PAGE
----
Kate: Every year we write one of these things, and every year it’s the same, even if the writing is different: a beautifully constructed dreamland on paper that slowly becomes more and more damp over the long rains of the season until finally the fibers give way and it shreds apart, unrecognizable. For so long, the only successful Mariners season has been the one written here, a beacon of light shined down from the top step of early April, way before we hit the trick-stair a third (a half, an eighth, a quarter) of the way down. So why do this at all? Why have hope, when this year, especially, it feels unwarranted?
John: Because this is it. This is the final moment of pure possibility before 7:10 PM PT, March 29th, 2018. As soon as Félix Hernández throws the first pitch that matters™, the months of potential energy we have built together with frustration and worry and hope and fury all dissipate into nothingness. This indulgence that we endeavor into annually together is our ultimate attempt to control a process that neither recognizes us as individuals nor heeds even our basest desires. This matters, not because it is any more likely than the opposite occurring, but because habit without hope is unsustainable. It goes beyond the fact that hope, however foolhardy it may seem this year, is merited. It is something this fanbase deserves.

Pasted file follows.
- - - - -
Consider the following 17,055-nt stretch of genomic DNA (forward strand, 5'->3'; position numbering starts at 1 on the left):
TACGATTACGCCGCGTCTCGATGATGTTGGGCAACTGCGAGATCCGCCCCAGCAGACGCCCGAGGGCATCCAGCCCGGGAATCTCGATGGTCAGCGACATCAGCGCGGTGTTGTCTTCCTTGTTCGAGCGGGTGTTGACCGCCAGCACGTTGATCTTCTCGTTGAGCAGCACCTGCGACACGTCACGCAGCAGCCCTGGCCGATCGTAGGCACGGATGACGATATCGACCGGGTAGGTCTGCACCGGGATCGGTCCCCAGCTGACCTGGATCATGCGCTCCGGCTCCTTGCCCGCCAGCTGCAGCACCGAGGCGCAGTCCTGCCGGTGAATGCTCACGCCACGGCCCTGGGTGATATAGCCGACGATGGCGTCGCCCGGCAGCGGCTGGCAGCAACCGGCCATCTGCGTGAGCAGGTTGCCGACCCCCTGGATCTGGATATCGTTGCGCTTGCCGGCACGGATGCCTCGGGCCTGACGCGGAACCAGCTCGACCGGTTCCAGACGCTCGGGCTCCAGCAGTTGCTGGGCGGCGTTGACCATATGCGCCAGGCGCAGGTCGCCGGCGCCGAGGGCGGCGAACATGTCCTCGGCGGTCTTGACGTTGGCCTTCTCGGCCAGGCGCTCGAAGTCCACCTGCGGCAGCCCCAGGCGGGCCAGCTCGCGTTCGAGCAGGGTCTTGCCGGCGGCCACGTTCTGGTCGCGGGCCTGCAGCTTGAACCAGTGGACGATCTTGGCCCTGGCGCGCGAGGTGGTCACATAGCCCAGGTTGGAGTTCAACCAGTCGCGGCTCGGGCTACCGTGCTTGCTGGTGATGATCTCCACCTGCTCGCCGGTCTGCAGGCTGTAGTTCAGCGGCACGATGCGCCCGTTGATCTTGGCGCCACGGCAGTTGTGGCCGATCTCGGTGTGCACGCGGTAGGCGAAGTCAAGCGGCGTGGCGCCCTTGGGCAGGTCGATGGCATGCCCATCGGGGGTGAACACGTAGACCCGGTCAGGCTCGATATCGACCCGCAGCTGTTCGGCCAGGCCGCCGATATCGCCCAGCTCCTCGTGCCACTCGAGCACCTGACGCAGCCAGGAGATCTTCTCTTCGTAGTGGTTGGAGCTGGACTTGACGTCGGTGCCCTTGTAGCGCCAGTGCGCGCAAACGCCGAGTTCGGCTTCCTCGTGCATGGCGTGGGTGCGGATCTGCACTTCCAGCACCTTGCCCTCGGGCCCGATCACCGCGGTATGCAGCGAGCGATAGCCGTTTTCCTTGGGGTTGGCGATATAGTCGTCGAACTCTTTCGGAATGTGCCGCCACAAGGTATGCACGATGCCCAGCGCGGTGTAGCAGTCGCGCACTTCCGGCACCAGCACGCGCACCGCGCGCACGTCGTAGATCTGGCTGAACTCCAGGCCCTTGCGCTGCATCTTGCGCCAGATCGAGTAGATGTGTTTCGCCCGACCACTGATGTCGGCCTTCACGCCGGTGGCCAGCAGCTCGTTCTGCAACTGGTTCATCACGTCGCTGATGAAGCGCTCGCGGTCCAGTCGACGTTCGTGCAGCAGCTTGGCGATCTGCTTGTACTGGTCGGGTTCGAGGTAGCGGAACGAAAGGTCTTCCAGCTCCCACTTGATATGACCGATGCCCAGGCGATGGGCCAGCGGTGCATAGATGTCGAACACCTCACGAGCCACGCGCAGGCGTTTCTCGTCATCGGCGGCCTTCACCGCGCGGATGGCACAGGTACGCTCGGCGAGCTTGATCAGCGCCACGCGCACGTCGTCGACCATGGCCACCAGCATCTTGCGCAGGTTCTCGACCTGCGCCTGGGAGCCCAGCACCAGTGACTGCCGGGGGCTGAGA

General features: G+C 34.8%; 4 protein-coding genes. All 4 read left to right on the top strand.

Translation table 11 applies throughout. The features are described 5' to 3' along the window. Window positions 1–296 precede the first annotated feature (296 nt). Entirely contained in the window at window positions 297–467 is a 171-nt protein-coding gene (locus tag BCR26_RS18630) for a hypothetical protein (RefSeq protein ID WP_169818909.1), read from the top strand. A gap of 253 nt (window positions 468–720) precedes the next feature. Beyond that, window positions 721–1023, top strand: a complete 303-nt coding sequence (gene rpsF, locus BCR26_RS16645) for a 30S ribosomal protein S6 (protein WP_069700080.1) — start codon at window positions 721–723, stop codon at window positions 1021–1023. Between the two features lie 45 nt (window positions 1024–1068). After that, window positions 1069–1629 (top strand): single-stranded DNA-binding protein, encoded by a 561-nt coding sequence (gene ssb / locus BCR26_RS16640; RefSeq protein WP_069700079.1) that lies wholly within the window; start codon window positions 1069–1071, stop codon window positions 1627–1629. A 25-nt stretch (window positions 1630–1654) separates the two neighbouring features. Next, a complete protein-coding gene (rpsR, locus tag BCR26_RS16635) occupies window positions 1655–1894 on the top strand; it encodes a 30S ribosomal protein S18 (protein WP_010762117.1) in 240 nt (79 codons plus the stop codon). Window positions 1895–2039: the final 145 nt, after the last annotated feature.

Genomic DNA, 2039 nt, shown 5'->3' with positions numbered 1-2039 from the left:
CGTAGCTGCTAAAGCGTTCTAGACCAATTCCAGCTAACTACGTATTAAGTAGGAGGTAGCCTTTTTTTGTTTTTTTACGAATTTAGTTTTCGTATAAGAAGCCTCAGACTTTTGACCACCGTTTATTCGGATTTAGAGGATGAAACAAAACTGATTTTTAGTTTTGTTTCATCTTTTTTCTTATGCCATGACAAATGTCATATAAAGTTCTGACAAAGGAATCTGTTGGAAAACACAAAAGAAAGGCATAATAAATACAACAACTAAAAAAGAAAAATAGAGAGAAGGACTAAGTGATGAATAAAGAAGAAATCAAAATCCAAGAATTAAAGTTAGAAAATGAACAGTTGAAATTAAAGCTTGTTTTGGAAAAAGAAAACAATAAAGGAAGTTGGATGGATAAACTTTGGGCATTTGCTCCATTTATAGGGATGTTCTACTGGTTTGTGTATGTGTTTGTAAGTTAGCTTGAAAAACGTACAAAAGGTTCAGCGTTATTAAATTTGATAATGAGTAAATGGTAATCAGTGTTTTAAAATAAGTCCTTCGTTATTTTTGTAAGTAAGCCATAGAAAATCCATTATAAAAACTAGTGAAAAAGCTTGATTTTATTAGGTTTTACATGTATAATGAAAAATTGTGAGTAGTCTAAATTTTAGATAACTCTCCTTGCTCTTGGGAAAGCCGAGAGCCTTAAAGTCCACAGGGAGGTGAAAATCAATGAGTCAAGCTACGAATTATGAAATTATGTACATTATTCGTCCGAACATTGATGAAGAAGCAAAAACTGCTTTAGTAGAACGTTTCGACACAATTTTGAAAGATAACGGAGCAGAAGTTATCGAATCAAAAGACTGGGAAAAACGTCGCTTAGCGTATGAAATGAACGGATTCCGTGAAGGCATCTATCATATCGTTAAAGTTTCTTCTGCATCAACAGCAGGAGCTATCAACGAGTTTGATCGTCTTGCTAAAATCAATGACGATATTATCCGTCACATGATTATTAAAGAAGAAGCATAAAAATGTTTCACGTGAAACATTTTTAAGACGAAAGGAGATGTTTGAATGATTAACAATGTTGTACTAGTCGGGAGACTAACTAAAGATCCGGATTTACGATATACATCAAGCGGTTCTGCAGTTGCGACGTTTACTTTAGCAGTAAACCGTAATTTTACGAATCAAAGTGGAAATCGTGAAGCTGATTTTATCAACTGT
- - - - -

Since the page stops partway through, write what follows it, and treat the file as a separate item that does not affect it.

K: When I was in junior high and obsessed with Edgar Martinez, a signed bat of his was an item in our school’s auction and I wanted it more than I’ve ever wanted any material object. My parents were extremely kind and tried to win it for me and as the price started rising (there was a collector present), people were getting up and throwing money on their table in support. That’s what I feel like it would be like if the Mariners made any kind of a playoff run; outside of some AL West fans, I guess, I think most baseball fans would do the equivalent of throwing money on our table. It could be a great Cinderella story, one of the great baseball stories, and we could be part of it. We deserve to be part of it, finally. And there’s a not-insignificant part of me that thinks we could be, that this rotation could be surprisingly competent, that even the weak parts of this lineup are underrated.